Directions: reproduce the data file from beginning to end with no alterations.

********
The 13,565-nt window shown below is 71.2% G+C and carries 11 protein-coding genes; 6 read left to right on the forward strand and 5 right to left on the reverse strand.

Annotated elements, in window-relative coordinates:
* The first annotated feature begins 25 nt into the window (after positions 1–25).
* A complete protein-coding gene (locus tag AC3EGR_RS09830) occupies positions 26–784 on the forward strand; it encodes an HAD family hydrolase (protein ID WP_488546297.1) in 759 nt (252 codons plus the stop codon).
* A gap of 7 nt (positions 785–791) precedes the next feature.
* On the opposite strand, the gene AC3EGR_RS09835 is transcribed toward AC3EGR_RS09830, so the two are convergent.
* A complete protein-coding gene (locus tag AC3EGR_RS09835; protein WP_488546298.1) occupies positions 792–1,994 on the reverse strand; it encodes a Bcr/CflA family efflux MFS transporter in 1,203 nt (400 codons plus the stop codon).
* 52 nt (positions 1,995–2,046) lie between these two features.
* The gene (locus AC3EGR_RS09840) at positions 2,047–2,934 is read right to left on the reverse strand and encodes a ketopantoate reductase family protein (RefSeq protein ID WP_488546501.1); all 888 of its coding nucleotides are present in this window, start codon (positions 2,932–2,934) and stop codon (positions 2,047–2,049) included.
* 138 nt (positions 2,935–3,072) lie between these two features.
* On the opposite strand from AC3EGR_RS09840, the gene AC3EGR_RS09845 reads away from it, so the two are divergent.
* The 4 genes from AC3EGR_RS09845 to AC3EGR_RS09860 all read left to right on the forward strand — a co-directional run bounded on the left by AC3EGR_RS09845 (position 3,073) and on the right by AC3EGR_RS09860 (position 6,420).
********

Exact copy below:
The 13,565-nt window shown below is 71.2% G+C and carries 11 protein-coding genes; 6 read left to right on the forward strand and 5 right to left on the reverse strand.

Annotated elements, in window-relative coordinates:
* The first annotated feature begins 25 nt into the window (after positions 1–25).
* A complete protein-coding gene (locus tag AC3EGR_RS09830) occupies positions 26–784 on the forward strand; it encodes an HAD family hydrolase (protein ID WP_488546297.1) in 759 nt (252 codons plus the stop codon).
* A gap of 7 nt (positions 785–791) precedes the next feature.
* On the opposite strand, the gene AC3EGR_RS09835 is transcribed toward AC3EGR_RS09830, so the two are convergent.
* A complete protein-coding gene (locus tag AC3EGR_RS09835; protein WP_488546298.1) occupies positions 792–1,994 on the reverse strand; it encodes a Bcr/CflA family efflux MFS transporter in 1,203 nt (400 codons plus the stop codon).
* 52 nt (positions 1,995–2,046) lie between these two features.
* The gene (locus AC3EGR_RS09840) at positions 2,047–2,934 is read right to left on the reverse strand and encodes a ketopantoate reductase family protein (RefSeq protein ID WP_488546501.1); all 888 of its coding nucleotides are present in this window, start codon (positions 2,932–2,934) and stop codon (positions 2,047–2,049) included.
* 138 nt (positions 2,935–3,072) lie between these two features.
* On the opposite strand from AC3EGR_RS09840, the gene AC3EGR_RS09845 reads away from it, so the two are divergent.
* The 4 genes from AC3EGR_RS09845 to AC3EGR_RS09860 all read left to right on the forward strand — a co-directional run bounded on the left by AC3EGR_RS09845 (position 3,073) and on the right by AC3EGR_RS09860 (position 6,420).